Natco Lake Park is a heavily forested, 286-acre park with diverse upland and wetland habitats and topography. Established in 1978 on the property of a former brick manufacturing site, it is connected to the nearby Raritan Bay via a tidal creek.
The Township recognized the need for conservation management to protect the park’s biodiversity—at risk due to encroaching development, proliferation of invasive species, and damage to sensitive habits caused by problematic trail placement—while inviting safe recreational use for residents.
GZA completed a three-season in-field analysis to establish a baseline of the park’s current biodiversity. GZA ecologists used a variety of taxa survey methodologies in the process. GZA’s proprietary Terrestrial Rapid Bioassessment (TRBA) tool—which uses insects, mainly nocturnal Lepidoptera, i.e., moths, as the primary indicator of ecological health by correlating individual species observed with different habitats/indicators of ecological disturbance—was among a suite of assessment techniques employed. GZA’s conservation management recommendations included: remove and manage non-native and invasive flora; redirect trails to protect sensitive habitats, installing wildlife blinds and educational signage to increase awareness of the park’s ecological significance; introduce site-specific habitat enhancements to invite raptors such as ospreys and bald eagles to nest in the park; accentuate the park’s entry with a pollinator garden and educational signage. The tick survey, developed in collaboration with Dr. Emile DeVito of the NJ Conservation Foundation, determined that periodic blowing of trail edges significantly reduced prevalence of ticks on trails.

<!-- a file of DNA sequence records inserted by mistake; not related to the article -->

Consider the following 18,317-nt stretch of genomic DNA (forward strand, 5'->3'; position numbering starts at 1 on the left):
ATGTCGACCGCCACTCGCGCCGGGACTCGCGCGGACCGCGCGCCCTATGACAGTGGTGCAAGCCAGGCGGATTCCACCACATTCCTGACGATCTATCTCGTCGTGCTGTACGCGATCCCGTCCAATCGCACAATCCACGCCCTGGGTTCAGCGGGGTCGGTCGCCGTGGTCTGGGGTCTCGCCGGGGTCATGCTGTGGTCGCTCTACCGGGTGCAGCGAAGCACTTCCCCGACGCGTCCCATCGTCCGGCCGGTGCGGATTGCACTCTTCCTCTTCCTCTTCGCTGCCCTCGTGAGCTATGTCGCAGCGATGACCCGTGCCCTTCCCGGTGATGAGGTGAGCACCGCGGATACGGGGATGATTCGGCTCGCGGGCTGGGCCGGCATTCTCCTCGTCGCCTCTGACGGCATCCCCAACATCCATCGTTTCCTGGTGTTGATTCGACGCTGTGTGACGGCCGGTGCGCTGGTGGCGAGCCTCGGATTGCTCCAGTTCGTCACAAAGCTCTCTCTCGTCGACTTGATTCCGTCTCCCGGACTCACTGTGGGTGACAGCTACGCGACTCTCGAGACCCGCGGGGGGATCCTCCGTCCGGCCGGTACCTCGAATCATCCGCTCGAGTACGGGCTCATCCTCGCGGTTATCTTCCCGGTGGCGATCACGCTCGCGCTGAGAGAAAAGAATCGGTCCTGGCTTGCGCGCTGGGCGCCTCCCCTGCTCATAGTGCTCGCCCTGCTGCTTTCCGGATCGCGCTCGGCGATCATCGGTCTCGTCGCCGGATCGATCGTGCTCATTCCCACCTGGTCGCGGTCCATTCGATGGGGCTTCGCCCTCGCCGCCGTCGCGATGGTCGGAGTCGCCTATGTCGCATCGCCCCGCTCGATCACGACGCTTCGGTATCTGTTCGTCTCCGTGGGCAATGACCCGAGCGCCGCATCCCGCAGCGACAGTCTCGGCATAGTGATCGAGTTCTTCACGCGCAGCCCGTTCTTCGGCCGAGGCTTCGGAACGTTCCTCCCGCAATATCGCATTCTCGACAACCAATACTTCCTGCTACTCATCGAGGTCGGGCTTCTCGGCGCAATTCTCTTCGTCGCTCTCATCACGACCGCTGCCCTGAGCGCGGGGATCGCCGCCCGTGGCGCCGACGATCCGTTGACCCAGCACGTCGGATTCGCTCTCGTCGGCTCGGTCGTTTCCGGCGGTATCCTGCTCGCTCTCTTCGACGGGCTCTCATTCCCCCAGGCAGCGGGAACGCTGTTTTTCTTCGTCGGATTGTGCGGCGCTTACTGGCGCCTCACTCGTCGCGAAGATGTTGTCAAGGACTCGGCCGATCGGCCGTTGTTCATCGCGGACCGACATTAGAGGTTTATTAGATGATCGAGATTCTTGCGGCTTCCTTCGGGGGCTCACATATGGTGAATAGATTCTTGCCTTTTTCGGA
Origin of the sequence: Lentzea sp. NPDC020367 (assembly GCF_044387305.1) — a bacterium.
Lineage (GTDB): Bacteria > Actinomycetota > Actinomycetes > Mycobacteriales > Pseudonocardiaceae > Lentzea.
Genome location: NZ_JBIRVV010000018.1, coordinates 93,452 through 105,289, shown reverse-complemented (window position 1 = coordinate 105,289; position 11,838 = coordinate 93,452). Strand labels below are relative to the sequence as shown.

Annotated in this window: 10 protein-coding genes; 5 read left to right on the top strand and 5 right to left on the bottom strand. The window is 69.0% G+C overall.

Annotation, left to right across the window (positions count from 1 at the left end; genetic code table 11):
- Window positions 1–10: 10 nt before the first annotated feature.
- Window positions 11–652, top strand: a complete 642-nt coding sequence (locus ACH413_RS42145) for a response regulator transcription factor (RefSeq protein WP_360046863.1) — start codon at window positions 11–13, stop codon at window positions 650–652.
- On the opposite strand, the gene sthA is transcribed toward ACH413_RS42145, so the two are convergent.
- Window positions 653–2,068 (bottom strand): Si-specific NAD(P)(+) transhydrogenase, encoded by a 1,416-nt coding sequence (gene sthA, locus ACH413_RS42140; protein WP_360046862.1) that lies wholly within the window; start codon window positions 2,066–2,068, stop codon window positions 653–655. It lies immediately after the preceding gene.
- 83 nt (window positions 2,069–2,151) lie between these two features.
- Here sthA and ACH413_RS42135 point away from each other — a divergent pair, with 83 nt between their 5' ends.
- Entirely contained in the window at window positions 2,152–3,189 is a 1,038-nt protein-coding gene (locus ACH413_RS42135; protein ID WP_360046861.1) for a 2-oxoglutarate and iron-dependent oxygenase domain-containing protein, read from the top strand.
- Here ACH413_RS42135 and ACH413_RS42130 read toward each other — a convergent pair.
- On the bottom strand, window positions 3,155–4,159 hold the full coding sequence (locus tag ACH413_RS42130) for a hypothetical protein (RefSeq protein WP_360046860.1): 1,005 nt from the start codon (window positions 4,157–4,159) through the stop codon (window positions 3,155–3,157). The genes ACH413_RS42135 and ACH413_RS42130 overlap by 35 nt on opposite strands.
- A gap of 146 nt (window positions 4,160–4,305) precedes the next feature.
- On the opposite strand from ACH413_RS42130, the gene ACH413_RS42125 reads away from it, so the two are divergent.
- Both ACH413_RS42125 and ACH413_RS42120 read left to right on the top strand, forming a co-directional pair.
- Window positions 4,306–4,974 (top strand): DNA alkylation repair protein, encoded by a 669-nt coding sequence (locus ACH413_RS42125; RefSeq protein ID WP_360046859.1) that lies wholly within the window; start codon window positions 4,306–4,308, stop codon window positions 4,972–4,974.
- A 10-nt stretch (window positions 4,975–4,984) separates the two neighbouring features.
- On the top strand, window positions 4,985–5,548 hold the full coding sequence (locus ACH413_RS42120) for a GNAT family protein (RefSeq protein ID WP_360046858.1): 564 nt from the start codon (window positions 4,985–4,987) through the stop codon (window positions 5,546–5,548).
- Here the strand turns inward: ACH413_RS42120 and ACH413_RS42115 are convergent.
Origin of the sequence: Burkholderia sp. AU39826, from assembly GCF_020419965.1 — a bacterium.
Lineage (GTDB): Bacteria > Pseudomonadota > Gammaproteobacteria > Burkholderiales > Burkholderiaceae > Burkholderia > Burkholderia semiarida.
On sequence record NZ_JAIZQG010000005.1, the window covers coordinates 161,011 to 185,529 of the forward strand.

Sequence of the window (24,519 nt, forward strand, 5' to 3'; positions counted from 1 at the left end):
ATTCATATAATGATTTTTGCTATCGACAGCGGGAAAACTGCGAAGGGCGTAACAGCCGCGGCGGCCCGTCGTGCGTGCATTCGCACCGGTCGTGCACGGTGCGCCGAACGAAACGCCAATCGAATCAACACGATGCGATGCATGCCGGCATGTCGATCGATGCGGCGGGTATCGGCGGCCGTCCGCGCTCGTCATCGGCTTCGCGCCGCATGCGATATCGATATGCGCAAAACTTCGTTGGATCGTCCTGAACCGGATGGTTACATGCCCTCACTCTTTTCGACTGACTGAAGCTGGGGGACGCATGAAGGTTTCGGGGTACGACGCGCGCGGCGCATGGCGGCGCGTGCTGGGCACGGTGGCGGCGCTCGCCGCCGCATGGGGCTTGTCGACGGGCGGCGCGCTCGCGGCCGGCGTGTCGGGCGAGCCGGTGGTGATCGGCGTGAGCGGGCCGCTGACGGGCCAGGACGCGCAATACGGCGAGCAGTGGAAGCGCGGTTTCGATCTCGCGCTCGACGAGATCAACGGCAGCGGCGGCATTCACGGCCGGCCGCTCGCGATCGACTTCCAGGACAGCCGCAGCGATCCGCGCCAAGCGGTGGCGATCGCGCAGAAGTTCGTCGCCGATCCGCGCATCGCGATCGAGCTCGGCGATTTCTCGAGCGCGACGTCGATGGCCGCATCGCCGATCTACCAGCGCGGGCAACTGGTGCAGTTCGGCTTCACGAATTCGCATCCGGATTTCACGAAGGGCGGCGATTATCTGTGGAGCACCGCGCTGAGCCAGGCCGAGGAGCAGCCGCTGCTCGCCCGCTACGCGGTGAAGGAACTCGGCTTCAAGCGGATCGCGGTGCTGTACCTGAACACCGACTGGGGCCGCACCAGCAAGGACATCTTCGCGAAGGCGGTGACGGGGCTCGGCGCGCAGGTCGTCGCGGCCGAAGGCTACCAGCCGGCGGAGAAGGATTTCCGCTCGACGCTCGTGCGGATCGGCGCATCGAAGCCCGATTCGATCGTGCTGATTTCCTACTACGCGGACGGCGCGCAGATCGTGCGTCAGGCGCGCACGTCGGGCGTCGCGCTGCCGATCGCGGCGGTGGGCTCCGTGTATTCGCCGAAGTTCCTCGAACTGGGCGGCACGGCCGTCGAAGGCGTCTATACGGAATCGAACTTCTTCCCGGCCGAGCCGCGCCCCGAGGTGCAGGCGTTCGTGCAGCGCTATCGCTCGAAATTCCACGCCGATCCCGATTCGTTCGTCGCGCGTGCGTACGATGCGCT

The comprehensive assessment and practical conversation management recommendations have created a navigable path for improvement of the park’s biodiversity and the visitor experience.